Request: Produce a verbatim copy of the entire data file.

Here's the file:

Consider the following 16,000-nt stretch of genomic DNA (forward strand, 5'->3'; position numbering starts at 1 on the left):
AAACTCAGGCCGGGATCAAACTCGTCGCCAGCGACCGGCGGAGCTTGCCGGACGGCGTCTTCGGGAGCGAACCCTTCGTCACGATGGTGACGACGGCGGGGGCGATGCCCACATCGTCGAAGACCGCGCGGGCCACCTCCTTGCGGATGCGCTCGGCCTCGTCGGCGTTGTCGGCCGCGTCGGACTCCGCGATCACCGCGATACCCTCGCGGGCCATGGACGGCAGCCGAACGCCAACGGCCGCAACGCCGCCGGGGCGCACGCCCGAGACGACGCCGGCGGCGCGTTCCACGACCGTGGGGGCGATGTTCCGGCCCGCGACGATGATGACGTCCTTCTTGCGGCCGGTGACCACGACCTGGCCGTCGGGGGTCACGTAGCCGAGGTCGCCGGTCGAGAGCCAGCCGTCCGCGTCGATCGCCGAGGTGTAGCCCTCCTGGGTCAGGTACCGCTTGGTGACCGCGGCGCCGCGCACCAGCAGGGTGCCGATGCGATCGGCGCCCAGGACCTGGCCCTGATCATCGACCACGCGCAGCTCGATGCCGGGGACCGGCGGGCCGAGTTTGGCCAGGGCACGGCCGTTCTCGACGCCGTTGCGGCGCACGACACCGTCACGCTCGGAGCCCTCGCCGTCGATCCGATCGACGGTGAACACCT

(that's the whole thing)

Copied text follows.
Consider the following 16,000-nt stretch of genomic DNA (forward strand, 5'->3'; position numbering starts at 1 on the left):
AAACTCAGGCCGGGATCAAACTCGTCGCCAGCGACCGGCGGAGCTTGCCGGACGGCGTCTTCGGGAGCGAACCCTTCGTCACGATGGTGACGACGGCGGGGGCGATGCCCACATCGTCGAAGACCGCGCGGGCCACCTCCTTGCGGATGCGCTCGGCCTCGTCGGCGTTGTCGGCCGCGTCGGACTCCGCGATCACCGCGATACCCTCGCGGGCCATGGACGGCAGCCGAACGCCAACGGCCGCAACGCCGCCGGGGCGCACGCCCGAGACGACGCCGGCGGCGCGTTCCACGACCGTGGGGGCGATGTTCCGGCCCGCGACGATGATGACGTCCTTCTTGCGGCCGGTGACCACGACCTGGCCGTCGGGGGTCACGTAGCCGAGGTCGCCGGTCGAGAGCCAGCCGTCCGCGTCGATCGCCGAGGTGTAGCCCTCCTGGGTCAGGTACCGCTTGGTGACCGCGGCGCCGCGCACCAGCAGGGTGCCGATGCGATCGGCGCCCAGGACCTGGCCCTGATCATCGACCACGCGCAGCTCGATGCCGGGGACCGGCGGGCCGAGTTTGGCCAGGGCACGGCCGTTCTCGACGCCGTTGCGGCGCACGACACCGTCACGCTCGGAGCCCTCGCCGTCGATCCGATCGACGGTGAACACCT